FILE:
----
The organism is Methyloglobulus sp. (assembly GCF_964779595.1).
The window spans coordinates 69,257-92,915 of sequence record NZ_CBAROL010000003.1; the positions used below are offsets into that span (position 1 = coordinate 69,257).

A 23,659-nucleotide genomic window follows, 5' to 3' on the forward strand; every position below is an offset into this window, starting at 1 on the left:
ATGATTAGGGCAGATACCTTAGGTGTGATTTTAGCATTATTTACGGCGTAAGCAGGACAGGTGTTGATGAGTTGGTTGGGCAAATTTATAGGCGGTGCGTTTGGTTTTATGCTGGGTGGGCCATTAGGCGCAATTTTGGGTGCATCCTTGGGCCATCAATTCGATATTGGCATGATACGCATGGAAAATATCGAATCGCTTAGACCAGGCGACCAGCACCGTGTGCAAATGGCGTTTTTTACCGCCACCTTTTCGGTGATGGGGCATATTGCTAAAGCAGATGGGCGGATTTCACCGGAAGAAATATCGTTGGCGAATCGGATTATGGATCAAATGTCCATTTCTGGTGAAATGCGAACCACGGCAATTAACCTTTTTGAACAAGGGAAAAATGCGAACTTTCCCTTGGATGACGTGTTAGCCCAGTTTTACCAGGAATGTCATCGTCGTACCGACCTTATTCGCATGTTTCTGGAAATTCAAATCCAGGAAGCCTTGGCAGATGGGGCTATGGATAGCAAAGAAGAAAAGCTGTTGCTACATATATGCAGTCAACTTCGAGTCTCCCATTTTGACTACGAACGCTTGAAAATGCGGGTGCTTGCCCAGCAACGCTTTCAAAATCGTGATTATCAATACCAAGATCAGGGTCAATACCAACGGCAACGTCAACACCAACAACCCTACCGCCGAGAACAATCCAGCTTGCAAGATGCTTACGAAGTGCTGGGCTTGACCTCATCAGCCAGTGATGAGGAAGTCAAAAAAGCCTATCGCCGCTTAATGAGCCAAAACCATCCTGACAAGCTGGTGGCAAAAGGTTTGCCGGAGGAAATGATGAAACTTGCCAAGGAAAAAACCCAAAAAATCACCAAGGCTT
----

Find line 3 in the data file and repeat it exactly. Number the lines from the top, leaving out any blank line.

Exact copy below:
A 23,659-nucleotide genomic window follows, 5' to 3' on the forward strand; every position below is an offset into this window, starting at 1 on the left: